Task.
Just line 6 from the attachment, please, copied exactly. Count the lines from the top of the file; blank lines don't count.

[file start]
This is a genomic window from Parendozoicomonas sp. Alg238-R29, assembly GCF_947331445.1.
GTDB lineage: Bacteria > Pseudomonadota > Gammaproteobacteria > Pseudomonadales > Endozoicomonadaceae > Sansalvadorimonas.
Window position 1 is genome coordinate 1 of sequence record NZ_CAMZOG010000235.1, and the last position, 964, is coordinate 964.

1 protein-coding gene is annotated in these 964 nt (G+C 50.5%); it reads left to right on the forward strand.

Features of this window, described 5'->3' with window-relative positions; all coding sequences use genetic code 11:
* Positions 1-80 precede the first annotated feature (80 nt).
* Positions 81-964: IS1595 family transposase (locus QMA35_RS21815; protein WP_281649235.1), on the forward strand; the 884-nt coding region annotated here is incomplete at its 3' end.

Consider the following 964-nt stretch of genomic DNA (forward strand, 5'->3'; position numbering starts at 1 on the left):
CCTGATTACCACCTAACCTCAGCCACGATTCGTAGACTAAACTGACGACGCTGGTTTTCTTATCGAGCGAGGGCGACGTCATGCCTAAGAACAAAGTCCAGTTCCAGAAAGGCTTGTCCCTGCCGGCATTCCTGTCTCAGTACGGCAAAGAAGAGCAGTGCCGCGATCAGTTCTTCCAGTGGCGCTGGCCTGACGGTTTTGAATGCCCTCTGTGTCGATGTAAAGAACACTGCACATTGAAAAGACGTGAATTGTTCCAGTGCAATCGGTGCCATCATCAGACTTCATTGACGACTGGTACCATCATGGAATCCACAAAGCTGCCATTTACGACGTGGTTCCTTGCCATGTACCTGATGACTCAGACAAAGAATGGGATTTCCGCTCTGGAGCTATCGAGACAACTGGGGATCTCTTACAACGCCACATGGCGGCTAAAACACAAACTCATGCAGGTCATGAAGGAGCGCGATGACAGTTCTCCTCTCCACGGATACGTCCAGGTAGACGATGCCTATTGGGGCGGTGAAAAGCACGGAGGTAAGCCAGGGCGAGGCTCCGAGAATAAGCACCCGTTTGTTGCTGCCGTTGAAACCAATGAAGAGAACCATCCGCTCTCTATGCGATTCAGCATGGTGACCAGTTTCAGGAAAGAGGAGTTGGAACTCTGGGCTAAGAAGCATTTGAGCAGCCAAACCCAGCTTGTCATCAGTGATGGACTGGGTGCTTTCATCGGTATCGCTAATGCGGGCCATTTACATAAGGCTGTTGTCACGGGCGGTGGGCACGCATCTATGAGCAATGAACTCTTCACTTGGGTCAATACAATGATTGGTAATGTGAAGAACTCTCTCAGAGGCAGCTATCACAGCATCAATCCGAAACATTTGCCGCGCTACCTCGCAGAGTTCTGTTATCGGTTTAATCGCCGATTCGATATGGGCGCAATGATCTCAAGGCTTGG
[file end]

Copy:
* Positions 1-80 precede the first annotated feature (80 nt).